Learning from Dr Nassar: what you can do to prevent child sexual abuse
Did you know that I was a gymnast? Certainly not of the caliber of the girls Dr. Larry Nassar molested, but I identify with those girls, their muscle pains, their love of the sport, their collections of blue and red ribbons, the counting of decimal places. Though my sexual abuse happened at home, with an older family member, not with a doctor, I relate to those 265 victims.
It started me on this path, and many of my conversations with parents focus on preventing child sexual abuse because it is appallingly common here in the US. According to this 2011 meta-analysis, it’s a world-wide problem, with the highest rates for African boys and Australian girls.
Here’s a quick summary of 7 things you can do to empower your child and prevent child sexual abuse:
- Teach the proper names for all your child’s anatomical parts. Abusers pursue kids who don’t have the vocabulary to tell.
- Explain that your child’s private parts are just for them, and the exceptions to that rule (when a caretaker is allowed to see/touch). Give them a plan for what to do if the rule is broken.
- Teach your child to be self-sufficient with toileting and bathing as early as possible, and avoid giving others this responsibility (babysitters, extended family, etc).
- Explain what sex is early, so that they understand it’s something adults do and enjoy, but it’s not for kids.
- Help your child feel and defend their boundaries. Abusers pursue passive kids.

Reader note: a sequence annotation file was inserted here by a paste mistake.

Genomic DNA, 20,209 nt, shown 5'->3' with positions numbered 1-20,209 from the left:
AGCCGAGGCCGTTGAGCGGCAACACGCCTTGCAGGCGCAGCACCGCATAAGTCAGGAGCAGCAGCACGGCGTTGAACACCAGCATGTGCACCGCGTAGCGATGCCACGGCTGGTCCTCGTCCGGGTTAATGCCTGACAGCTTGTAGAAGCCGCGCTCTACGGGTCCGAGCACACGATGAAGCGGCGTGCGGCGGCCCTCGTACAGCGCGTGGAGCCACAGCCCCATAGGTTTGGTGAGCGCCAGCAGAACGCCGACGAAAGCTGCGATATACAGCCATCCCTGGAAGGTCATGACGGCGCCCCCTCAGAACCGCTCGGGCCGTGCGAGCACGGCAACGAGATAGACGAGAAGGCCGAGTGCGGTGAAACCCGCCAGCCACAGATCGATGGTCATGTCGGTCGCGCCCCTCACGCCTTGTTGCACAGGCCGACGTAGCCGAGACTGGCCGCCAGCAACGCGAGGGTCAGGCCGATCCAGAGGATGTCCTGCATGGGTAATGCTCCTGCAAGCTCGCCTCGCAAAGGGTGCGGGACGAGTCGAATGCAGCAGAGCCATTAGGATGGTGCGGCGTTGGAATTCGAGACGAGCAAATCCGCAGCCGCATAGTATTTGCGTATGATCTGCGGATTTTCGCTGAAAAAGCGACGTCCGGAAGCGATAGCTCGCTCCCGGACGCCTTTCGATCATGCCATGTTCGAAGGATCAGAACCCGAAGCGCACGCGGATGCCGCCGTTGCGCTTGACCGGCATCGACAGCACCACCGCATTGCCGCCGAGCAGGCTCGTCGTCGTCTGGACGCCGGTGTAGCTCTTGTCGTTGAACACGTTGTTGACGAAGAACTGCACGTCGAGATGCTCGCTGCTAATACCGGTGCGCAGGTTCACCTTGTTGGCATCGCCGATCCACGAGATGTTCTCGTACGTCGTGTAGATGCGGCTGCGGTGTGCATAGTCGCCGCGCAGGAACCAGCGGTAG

- Check in regularly. Ask if anything uncomfortable happened while at so-and-so’s. Periodically ask specifically about attempted sexual abuse or porn exposure. See if your child remembers the rule and what to do if it’s broken, and update the plan as needed.
- For older kids, distinguish between desire and arousal. Abusers may confuse a child by pointing to their arousal reaction, but that does not at all mean the child wanted to watch or do the sexual act.
You might be looking at this list, wondering how to do #2, or what’s the best way to go about #4, 5, or 6. I understand! This is just a place to start, so you know if you’re doing the important pieces or leaving something out.
For more, check out the video series on Parenting and Preventing Sexual Abuse. It includes my webinar, in which many of these points are explained, and 8 interviews from the 2016 and 2017 interview series, which dive into these topics in more depth.
If this feels hard to do, hard to talk about, there’s really nothing better than watching it be modeled for you. These experts will give you the words and phrases, the key points to address. Purchasing the video series means you’ll be able to stream any of the videos at your convenience – no time limits or downloads or passwords. Easy-peasy!
Let this be your check list. If there’s something you haven’t done yet, hop to it! If you’ve got all 7 checked off, give yourself a pat on the back. You’re amazing!
In support of you,